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Crescent Duck Farm is a busy operation in an enviable niche

Doug Corwin, president of Crescent Duck Farm in

Doug Corwin, president of Crescent Duck Farm in Aquebogue, discusses working on the 145-acre farm, which processes 5,000 ducks four days a week for the best restaurants in the Northeast and across the country. Credit: Newsday / Mark Harrington

There is no rest for Doug Corwin, Long Island's last duck farmer.

The ups and downs of the once-thriving industry have left his family-owned Crescent Duck Farm in Aquebogue the sole mass-producer of the fowl on the Island.

Corwin and a dozen family members are busy making this 110-year-old company tick. There’s the never-ending job of feeding and monitoring 1 million ducks a year during their six-week life cycles, the 5,000 ducks that get processed for distribution to restaurants and poultry stores four weekday mornings at 7 a.m., the constant monitoring of wastewater to meet stringent standards and minimize odors. And there’s the plan for a new hatchery that will be among the most modern additions to the humble-looking but cutting-edge facility.

Corwin, 59,  president, misses the days when there were more than 80 duck farms across Long Island.

“To me it’s sad,” he said in his Aquebogue office, where aerial photos of the farm through the years adorn the walls. Noting that two of his fellow graduates from Riverhead High School grew up on duck farms, he added, “It’s not like the old days.” 

There were Duck Council meetings, and duck cooperatives, two major feed mills, lively industry banquets and active participation in the Cornell Duck Research Lab in Eastport, where he’s been president since 1986. (The lab is a "national and international" resource on duck production and a manufacturer of drugs to treat the animal's diseases, the lab's website says.) 

The institutional knowledge of the region and duck farming lies here, on the unassuming warren of duck barns, hatcheries, sewage processing tanks and pumps and the gray stucco headquarters and processing plant — all situated on the 145 acres the Corwin family has owned since 1640. 

Crescent Duck Farms occupies an enviable niche in the market for duck meat. It controls around 4 percent of total U.S. production, delivering duck breasts and whole ducks to the “white tablecloth” restaurant market, with clients from Philadelphia to Boston. Its two trucks operate constantly, supplying distributors throughout the region. Some high end restaurants as far away as Hawaii will only sell Crescent duck breasts, and the company ships two pallets a month in a freezer car to Los Angeles for shipment to the island state.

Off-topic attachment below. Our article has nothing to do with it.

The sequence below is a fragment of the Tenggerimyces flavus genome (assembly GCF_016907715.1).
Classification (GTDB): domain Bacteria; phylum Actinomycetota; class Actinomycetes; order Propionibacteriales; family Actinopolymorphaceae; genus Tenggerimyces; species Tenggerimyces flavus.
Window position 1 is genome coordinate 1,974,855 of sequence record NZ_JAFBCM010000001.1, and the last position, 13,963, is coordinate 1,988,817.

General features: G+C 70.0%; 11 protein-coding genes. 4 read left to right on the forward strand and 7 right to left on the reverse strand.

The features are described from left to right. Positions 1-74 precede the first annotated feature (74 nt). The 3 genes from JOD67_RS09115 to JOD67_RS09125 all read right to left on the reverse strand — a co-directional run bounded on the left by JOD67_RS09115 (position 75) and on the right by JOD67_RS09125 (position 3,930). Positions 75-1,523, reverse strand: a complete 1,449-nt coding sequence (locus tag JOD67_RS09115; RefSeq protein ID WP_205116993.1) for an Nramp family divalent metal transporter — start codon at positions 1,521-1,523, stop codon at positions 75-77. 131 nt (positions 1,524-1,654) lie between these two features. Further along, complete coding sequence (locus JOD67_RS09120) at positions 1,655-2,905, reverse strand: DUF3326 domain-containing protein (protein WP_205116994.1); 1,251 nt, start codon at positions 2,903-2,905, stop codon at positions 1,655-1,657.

“The reason we chose that duck is because of the quality of the duck as well as the specific size we’re looking for,” said Chase Heu, general manager at Morimoto Asia in Honolulu, a restaurant conceived by "Iron Chef" Masaharu Morimoto. “We use that for various locations.” 

Long Island's East-End-centered duck industry reached its peak in the 1950s.  Increasingly stringent regulations on the duck waste produced on the farms, as well as financial hardships, temptations to sell land to developers, lack of heirs to run the business and flight to less expensive regions such as Pennsylvania caused the pack to dwindle. By the time Corwin graduated from Cornell University in 1980, there were 30 left.

To survive, the company has had to adapt. It bought Beacon Feed in 1984, and continues to run the operation as Eastport Feeds, supplying not only its own operations, but operating a retail store  and supplying poultry and horse farms in the region.

“The owners [of Beacon] realized the duck industry on Long Island was shrinking,” said Corwin. “They said either you buy the place or we close it down.” Around 80 percent of the 300 tons Eastport Feeds sells each week goes to Crescent Duck Farm.

Through the decline, Corwin and his family took vital lessons from others in the local industry , some of whom sought profits by cutting corners and veering from their business models. “The downfall of a lot of this industry is they paid themselves as farmers to produce weight and not to produce quality,” he said.